TAESA had come through the crisis of the mid-90s albeit with a large debt burden, modified ownership and a much older fleet of aircraft. Moving into 1998 TAESA had a bright new livery and began to take delivery of new aircraf too. If it could just capitalise on this then it still could be the standard bearer for competition in the Mexican market.
- 2 727-100
- 1 727-200
- 3 737-200
- 6 737-300
- 1 757-200
- 5 DC-9-14
- 1 DC-9-30
- 1 DC-10-30F
''Since Taesa considers safety to be the No. 1 priority, it will abide by this decision, gladly collaborating with authorities so that all these doubts can be cleared up,''
Above timetable image from the amazing http://www.timetableimages.com/ttimages/gd.htm
It didn't help the airline's cause that it was undergoing disputes with its flight attendants who had been trying to decertify their union and affiliate with a more aggresive one. After the Nov. 9 crash, Alejandra Barrales, the leader of the independent union, accused TAESA of filing deceptive maintenance logs about several of its aircraft to cover up what she called 'recurring mechanical problems'.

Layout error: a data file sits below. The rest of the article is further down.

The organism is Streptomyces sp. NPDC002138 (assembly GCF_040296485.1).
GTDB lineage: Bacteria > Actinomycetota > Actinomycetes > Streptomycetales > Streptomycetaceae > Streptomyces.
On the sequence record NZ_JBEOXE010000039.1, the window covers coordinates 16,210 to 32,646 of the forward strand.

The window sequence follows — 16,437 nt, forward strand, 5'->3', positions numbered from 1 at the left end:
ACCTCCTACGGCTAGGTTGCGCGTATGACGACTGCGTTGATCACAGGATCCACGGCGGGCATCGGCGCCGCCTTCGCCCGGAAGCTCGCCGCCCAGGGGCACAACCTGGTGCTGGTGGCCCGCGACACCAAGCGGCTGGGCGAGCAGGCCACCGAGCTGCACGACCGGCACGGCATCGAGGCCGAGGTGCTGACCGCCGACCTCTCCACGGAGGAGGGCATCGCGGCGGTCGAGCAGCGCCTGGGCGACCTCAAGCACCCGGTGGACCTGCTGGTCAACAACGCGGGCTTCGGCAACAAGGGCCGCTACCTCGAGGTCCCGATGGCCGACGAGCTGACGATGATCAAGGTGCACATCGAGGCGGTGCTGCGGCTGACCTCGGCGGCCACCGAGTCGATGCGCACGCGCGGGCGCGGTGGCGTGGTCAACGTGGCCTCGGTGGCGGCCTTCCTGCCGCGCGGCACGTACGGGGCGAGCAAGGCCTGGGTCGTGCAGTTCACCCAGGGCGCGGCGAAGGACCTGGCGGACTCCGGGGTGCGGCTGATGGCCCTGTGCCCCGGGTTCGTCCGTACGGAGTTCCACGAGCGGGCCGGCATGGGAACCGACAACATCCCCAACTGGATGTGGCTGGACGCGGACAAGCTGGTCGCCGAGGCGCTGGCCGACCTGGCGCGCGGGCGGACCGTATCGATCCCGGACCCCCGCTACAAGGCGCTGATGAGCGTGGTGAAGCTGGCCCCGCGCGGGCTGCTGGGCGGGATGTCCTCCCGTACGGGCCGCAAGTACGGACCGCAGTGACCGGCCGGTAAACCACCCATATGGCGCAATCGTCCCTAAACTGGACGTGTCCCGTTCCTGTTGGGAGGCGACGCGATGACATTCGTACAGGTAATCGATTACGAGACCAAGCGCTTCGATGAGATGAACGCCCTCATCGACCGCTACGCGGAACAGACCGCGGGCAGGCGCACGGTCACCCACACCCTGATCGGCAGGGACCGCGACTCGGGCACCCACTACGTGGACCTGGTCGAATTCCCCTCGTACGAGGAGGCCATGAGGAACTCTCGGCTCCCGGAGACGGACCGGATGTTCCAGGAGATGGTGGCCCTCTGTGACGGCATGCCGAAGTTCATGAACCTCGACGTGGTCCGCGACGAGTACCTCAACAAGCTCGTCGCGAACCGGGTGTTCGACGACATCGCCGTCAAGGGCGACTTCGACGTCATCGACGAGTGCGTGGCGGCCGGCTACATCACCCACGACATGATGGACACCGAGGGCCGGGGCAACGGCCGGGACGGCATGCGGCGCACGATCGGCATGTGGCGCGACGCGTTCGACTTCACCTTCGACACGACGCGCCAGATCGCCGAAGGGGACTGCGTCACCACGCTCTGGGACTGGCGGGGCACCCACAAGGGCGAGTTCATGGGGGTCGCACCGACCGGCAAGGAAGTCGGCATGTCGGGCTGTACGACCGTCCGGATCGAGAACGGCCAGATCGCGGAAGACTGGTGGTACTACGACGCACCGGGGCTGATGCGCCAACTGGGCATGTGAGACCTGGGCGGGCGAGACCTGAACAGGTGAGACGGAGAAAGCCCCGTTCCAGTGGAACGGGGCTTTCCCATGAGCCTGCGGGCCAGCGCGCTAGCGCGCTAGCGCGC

Whatever the truth of the maintenance irregularities the findings of the crash investigations do not mention any issues with the aircraft. Instead the crash was caused by pilot error. The crew didn't use the checklists prior to departure and in the dark climbout became spatially disoriented. The nose up attitude of the aircraft eventually led to a stall from which the crew were unable to recover. These findings came far too late for TAESA. Even if it had had the funds to fully restart operations its name had been irreperably damaged. TAESA's bankruptcy was confirmed in February 2000.
In the wake of its failure various other Mexican airlines, like Allegro and Aviacsa, filled the gap. However it wouldn't be until the true low cost revolution reached Mexico, with Interjet and Volaris, that real competition would return to the Mexican marketplace. TAESA was a pioneer of deregulation in Mexico and if not for events somewhat outside of its control it may still be flying today.
XA-TKN. Aviation Safety Network
1999. 18 Killed in Mexico Plane Crash. CBS News
1999. Mexico Grounds Entire Fleet Of Airline Involved in Crash. New York Times
Finbow. R. The Limits of Regionalism: NAFTA's Labour Accord